The dreamy, pop landscapes are back in “Singularity”, which is a rather soothing track, at least until its abrupt, vicious swell, when it transitions into one of the most intense offerings from “Fractures”, before waning as it leads into “Lavender House”. Just because the bass isn’t as noticeable or the drums aren’t as heavy doesn’t mean that latter one isn’t an impactful song, though.
Perhaps the most intricate track on the album is “Running Dream”. The guitars, bass, drums and yes, even the piano, all get their moment to shine and work in fine harmony with one another. It’s all carefully woven and acts as a nice setup for the tenth and final track on the album, “Decimeters”.
Of course, there can always be different meanings to the songs than the one each listener may interpret, but it strikes me as being a track about the impending end of a relationship. It’s not gloomy or done as a desperate plea, though. It’s actually a beautiful song filled with acceptance and a “light at the end of the tunnel” perspective.
To sum up “Fractures” in just one word: perfection.
The production quality on this thing is superb and deserves a major commendation in its own right. I mean, this thing is on par with what many of the most famous and wealthiest musicians crank out in terms of how polished and well mixed it is.
Aside from that, “Fractures” just has a very fluid feel to it; while the songs all mesh with one another, in the sense like this is more of a concept album rather than an assorted collection of songs they wrote.
While the six-piece outfit may identify as a mix of ambient, electronic and pop styles of music, they are really so much more than that. It’s all in the way they fuse those different genres together, taking the best parts of each one and creating something that is entirely their own.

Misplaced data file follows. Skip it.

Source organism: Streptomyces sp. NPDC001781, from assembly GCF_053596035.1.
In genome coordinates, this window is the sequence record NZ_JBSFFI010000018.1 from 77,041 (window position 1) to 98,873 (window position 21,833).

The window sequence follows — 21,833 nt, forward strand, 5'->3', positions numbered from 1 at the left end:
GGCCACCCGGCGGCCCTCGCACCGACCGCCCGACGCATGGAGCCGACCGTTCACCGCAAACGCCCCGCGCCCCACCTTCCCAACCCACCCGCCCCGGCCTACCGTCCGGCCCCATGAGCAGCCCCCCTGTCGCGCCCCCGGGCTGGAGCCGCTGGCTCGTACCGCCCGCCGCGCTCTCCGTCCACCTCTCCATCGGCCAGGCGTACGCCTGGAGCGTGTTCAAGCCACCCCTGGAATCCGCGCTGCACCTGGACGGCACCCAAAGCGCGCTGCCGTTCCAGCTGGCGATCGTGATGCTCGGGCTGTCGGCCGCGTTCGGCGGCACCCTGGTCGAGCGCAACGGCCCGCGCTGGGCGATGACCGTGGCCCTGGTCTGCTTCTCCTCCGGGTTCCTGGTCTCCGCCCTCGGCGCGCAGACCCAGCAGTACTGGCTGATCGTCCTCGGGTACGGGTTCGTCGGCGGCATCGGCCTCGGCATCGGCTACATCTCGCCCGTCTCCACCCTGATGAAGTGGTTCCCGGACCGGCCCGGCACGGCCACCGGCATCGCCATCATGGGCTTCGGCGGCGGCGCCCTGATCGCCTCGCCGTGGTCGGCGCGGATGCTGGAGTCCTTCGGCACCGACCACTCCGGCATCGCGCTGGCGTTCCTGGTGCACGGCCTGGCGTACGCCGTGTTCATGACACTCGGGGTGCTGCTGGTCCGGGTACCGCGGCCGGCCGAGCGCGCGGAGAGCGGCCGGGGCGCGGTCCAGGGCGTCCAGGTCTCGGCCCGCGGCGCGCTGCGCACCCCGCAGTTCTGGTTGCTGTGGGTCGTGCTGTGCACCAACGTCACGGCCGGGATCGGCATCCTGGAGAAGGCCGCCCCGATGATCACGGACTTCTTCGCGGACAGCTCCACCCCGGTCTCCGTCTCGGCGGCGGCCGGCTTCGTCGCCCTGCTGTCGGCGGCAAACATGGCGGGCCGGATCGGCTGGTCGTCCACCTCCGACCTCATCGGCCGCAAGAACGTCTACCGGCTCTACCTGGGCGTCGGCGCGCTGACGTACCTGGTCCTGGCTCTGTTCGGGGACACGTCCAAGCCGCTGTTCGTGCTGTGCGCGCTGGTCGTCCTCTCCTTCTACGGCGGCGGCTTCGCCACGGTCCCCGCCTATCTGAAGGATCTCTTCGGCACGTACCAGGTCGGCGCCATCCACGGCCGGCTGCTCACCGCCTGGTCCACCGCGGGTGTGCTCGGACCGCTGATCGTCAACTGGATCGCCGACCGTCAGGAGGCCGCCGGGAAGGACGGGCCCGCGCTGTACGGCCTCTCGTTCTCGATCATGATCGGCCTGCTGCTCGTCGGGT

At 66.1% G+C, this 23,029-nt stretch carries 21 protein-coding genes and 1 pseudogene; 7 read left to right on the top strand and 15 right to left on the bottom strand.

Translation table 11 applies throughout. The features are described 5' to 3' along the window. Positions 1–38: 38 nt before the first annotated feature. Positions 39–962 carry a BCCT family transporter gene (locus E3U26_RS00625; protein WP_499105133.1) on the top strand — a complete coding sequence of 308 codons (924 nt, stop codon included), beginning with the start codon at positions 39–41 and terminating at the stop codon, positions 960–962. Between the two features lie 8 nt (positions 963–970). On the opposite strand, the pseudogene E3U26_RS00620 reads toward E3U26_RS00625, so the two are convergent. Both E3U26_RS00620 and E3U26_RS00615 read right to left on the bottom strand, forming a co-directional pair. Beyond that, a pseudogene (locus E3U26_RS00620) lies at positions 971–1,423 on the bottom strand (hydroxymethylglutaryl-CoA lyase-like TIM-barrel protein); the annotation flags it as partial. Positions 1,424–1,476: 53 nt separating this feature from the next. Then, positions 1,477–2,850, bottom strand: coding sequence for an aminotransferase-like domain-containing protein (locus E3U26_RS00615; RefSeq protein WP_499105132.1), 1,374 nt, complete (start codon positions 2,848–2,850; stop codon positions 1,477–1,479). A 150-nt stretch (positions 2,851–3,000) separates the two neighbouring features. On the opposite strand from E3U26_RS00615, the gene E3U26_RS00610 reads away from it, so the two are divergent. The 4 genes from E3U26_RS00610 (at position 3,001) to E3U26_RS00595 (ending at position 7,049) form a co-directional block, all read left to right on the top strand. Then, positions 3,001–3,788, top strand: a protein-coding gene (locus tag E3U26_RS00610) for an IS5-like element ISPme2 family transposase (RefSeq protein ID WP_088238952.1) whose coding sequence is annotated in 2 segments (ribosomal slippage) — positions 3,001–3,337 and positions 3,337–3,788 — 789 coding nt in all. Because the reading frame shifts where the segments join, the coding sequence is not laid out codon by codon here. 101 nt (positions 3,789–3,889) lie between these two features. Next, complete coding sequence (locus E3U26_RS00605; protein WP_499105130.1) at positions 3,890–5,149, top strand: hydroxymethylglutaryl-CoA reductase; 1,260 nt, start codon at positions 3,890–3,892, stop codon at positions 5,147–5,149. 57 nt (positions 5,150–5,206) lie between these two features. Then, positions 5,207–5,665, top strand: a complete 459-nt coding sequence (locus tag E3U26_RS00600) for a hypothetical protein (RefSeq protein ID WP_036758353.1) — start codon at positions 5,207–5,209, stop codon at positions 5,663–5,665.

When you hear pop, you probably think of the generic and increasingly mind numbing stuff you hear on the radio, but that’s not the part that The Clouds Are Ghosts brings in. It still manages to be catchy, yet creative. It’s more or less the same for the other genres, too. There is a definite electronic vibe, but there music isn’t drenched in the sound, and they balance the ambient side of things in there just right.
With all the bands that are out there, I can’t say I’m shocked that I’ve never heard of The Clouds Are Ghosts before, though I am surprised they managed to avoid my radar for so long.
In listening to this album, it’s readily apparent that they are one of the shining stars in the Austin music scene, and “Fractures” should be the album that starts really taking them places.
The Clouds Are Ghosts are:
Erin Fillingame - piano
Jason Morris - vocals
Steven Paul – guitar and synths
Michael Parker - guitar
Earl Bowers - drums
Jon Klekman- bass
Download the album for free on: BANDCAMP / Purchase in iTUNES
Visit The Clouds Are Ghosts websites: Official Website / Facebook / Twitter / Youtube
Current Shows: The band will be performing at SXSW this year. Dates include 3/11 @ Guero’s 5PM / 3/11 @ Soho Lounge 8PM / 3/13 Symphony Square 5PM. Visit their TOUR PAGE for full details.
Photo credit: Ashley Treat